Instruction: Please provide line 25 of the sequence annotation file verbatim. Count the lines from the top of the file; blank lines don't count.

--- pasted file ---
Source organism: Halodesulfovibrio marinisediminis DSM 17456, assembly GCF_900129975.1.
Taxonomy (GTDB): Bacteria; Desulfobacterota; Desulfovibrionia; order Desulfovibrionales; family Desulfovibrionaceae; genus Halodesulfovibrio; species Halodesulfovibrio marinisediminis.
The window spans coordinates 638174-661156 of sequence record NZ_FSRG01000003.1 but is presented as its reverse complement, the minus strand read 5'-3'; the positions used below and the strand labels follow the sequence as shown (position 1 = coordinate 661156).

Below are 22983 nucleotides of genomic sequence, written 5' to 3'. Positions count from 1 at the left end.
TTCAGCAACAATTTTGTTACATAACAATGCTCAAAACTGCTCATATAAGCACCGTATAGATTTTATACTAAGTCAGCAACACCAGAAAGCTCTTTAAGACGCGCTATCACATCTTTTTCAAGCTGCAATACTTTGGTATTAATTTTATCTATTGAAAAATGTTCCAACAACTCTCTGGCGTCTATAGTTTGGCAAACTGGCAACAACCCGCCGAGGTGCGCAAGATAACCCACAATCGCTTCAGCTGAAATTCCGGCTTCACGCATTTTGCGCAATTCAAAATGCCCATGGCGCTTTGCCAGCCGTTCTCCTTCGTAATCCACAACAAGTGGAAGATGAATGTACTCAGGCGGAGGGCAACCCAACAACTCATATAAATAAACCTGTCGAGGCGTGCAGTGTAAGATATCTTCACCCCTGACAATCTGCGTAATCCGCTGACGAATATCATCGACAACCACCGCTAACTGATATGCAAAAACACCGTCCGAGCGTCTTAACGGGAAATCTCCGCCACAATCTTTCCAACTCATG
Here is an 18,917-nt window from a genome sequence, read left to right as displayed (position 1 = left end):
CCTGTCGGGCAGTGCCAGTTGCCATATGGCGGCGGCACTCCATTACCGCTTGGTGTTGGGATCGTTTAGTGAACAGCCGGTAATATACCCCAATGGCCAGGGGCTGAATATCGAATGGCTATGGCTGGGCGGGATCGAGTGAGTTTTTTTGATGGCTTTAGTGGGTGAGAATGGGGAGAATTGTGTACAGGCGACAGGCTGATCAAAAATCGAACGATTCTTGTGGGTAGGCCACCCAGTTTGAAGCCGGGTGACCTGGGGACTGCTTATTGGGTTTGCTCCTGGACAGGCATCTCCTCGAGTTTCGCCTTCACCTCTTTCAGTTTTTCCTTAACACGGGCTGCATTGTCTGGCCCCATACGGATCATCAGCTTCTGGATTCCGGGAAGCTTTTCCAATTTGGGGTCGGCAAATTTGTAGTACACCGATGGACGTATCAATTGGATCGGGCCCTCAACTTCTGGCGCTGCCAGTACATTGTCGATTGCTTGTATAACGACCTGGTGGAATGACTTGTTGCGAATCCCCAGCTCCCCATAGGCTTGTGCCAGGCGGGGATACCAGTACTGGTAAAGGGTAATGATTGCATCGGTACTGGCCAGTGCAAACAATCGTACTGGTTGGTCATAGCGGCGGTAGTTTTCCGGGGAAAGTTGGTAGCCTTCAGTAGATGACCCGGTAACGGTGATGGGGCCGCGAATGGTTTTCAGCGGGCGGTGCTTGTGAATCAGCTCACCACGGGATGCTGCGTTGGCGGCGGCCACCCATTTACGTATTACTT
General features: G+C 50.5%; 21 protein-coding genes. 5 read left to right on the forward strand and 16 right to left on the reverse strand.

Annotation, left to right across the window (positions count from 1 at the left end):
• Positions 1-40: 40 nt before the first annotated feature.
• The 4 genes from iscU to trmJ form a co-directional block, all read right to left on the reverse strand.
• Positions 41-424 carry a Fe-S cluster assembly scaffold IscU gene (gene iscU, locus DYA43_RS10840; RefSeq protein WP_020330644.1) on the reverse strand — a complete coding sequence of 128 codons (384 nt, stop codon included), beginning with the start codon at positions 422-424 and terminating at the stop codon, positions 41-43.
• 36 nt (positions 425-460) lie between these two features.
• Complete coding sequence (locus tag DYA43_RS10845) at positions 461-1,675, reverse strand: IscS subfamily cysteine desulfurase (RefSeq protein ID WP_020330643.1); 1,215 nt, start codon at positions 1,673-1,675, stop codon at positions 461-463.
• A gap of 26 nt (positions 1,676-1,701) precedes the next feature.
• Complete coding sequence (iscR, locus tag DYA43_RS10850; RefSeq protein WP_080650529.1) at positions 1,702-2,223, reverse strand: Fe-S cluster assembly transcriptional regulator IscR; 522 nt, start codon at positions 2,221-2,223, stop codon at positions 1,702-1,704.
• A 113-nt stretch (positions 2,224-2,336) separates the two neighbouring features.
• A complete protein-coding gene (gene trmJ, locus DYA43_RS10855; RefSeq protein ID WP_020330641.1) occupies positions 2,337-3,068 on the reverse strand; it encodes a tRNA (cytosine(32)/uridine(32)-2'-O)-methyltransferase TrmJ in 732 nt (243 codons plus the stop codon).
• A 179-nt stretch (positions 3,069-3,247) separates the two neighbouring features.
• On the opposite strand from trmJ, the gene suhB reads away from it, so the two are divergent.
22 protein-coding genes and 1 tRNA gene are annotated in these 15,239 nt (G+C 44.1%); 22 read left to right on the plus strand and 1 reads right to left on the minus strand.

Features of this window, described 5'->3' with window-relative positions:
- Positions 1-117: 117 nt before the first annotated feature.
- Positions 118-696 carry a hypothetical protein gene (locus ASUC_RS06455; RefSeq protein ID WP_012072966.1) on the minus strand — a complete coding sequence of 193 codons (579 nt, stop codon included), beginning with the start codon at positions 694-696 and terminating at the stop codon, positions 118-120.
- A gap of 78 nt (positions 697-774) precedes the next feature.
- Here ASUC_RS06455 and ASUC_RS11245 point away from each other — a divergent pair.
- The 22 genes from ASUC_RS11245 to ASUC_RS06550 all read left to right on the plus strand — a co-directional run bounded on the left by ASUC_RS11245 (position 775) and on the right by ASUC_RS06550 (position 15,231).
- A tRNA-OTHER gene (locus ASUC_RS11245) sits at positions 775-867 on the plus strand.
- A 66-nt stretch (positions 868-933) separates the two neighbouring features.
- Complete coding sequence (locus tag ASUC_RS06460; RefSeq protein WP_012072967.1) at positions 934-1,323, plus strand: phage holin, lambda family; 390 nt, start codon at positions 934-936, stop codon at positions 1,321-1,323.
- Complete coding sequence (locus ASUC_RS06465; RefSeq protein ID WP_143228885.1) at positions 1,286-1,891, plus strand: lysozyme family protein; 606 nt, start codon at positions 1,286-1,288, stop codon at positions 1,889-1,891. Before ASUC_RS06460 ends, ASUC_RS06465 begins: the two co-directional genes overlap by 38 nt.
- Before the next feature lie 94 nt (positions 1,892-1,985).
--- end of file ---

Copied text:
- A gap of 78 nt (positions 697-774) precedes the next feature.